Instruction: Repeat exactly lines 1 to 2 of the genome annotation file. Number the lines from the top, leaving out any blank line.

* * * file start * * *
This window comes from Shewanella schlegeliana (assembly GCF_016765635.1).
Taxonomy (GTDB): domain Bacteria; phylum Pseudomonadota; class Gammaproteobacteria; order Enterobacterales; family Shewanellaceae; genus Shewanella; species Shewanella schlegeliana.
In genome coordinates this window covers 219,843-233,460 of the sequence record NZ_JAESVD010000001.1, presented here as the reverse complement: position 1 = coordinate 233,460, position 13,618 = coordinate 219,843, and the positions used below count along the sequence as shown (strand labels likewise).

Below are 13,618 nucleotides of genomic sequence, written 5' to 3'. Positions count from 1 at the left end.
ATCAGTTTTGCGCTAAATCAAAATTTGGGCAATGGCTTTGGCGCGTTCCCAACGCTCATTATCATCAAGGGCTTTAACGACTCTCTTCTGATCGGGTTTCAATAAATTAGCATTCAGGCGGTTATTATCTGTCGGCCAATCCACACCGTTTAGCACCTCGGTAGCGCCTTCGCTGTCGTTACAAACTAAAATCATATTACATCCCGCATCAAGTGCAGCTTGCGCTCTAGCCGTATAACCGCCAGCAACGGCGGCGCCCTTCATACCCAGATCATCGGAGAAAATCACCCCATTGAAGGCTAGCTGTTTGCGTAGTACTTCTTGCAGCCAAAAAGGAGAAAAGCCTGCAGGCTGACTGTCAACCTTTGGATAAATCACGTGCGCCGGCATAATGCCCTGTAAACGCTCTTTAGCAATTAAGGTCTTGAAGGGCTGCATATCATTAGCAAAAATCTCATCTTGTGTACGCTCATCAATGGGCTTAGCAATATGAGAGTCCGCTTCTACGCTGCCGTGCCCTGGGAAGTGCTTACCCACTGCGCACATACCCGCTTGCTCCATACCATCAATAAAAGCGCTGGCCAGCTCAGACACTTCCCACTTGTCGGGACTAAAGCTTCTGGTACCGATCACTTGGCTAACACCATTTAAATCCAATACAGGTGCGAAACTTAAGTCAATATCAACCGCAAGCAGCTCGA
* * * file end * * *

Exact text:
This window comes from Shewanella schlegeliana (assembly GCF_016765635.1).
Taxonomy (GTDB): domain Bacteria; phylum Pseudomonadota; class Gammaproteobacteria; order Enterobacterales; family Shewanellaceae; genus Shewanella; species Shewanella schlegeliana.